There is growing recognition that the capacity to conduct research and to share the resulting knowledge is fundamental to all aspects of human development, from improving health care delivery to increasing food security, and from enhancing education to stronger evidence-based policymaking. Today, the primary vehicle for disseminating research is still the peer-reviewed journal, which has retained much of its traditional form and function, although now it is largely digital. But despite improved access to the Internet, researchers in the developing world continue to face two problems—gaining access to academic publications due to the high cost of subscriptions, and getting their research published in “international” journals, because their work is either considered to be only of local or regional interest or does not meet the quality standards required by the major commercial indexes. Summary Points:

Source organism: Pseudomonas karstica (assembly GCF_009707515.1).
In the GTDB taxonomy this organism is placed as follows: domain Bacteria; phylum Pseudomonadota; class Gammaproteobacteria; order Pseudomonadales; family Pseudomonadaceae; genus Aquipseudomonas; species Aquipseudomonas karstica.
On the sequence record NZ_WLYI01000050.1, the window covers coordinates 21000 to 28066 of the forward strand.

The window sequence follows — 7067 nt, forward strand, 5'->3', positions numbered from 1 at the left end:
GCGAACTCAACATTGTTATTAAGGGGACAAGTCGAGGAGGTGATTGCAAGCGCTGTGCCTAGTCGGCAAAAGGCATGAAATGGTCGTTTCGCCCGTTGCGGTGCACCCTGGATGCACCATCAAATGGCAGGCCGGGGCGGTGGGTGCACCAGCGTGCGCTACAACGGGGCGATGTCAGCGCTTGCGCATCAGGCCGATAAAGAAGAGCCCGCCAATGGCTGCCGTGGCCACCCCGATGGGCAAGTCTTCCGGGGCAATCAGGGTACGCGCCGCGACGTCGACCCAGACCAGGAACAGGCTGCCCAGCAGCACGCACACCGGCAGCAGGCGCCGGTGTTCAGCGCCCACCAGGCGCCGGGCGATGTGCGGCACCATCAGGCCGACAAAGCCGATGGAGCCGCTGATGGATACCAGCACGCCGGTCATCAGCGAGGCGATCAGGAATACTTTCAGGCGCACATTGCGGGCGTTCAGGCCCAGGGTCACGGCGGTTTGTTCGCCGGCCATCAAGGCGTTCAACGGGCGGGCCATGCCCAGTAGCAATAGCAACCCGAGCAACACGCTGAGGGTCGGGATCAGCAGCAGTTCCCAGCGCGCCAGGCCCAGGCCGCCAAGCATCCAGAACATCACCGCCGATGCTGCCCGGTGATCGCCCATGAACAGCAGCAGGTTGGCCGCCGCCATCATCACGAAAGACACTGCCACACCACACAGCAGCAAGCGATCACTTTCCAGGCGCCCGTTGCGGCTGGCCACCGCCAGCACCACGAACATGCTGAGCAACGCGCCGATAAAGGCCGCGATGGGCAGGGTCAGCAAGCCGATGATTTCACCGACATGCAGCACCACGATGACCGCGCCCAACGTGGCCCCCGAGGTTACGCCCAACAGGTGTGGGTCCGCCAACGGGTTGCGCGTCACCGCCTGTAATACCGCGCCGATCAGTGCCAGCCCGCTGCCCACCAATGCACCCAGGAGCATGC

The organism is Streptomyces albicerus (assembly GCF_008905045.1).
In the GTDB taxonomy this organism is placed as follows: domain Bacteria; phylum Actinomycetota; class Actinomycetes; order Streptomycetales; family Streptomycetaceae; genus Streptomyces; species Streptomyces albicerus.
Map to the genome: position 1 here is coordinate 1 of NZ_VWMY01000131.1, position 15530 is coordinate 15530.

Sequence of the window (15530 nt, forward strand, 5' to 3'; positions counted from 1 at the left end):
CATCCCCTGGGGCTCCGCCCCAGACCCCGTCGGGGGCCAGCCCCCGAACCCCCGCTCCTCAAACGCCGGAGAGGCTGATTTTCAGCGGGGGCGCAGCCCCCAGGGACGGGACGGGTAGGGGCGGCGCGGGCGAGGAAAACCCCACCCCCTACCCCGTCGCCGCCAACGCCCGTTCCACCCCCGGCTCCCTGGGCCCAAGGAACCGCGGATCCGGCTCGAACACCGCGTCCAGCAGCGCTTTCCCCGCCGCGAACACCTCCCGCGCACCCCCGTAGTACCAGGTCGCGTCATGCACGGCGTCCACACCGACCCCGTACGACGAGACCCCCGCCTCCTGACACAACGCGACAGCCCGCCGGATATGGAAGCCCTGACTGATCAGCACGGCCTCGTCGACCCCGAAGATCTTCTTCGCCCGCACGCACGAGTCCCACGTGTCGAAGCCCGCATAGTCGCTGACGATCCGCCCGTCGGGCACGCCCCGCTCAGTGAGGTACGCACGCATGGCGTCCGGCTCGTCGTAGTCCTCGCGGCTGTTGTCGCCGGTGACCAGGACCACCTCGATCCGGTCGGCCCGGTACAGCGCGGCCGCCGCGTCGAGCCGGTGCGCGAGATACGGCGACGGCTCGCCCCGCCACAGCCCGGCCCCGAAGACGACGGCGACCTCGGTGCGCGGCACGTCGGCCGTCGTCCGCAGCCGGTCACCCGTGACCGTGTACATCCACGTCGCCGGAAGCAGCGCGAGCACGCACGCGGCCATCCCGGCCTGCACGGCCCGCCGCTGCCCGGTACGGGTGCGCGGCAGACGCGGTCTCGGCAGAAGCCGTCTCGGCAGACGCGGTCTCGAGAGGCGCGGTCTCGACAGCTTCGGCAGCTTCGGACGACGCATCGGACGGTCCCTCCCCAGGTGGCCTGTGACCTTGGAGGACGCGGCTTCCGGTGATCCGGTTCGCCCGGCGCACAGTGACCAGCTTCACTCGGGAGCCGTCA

- Unequal access to and distribution of public knowledge is governed by Northern standards and is increasingly inappropriate in the age of the networked “Invisible College”.
- Academic journals remain the primary distribution mechanism for research findings, but commercial journals are largely unaffordable for developing countries; local journals—more relevant to resolving problems in the South—are near-invisible and under-valued.
- Donor solutions are unsustainable, are governed by markets rather than user needs, and instil dependency.
- Open access is sustainable and research driven and builds independence and the capacity to establish a strong research base; it is already converting local journals to international journals.
- However, as open access becomes the norm, standards for the assessment of journal quality and relevance remain based on Northern values that ignore development needs and marginalise local scholarship.